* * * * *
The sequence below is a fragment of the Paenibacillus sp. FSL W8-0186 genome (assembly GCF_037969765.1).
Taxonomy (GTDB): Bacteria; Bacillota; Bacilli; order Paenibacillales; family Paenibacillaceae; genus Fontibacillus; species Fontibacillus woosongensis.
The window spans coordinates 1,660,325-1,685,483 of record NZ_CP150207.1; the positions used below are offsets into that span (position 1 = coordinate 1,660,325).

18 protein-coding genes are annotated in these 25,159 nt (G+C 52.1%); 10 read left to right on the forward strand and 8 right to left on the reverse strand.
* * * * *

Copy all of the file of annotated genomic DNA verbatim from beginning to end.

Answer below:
The sequence below is a fragment of the Paenibacillus sp. FSL W8-0186 genome (assembly GCF_037969765.1).
Taxonomy (GTDB): Bacteria; Bacillota; Bacilli; order Paenibacillales; family Paenibacillaceae; genus Fontibacillus; species Fontibacillus woosongensis.
The window spans coordinates 1,660,325-1,685,483 of record NZ_CP150207.1; the positions used below are offsets into that span (position 1 = coordinate 1,660,325).

18 protein-coding genes are annotated in these 25,159 nt (G+C 52.1%); 10 read left to right on the forward strand and 8 right to left on the reverse strand.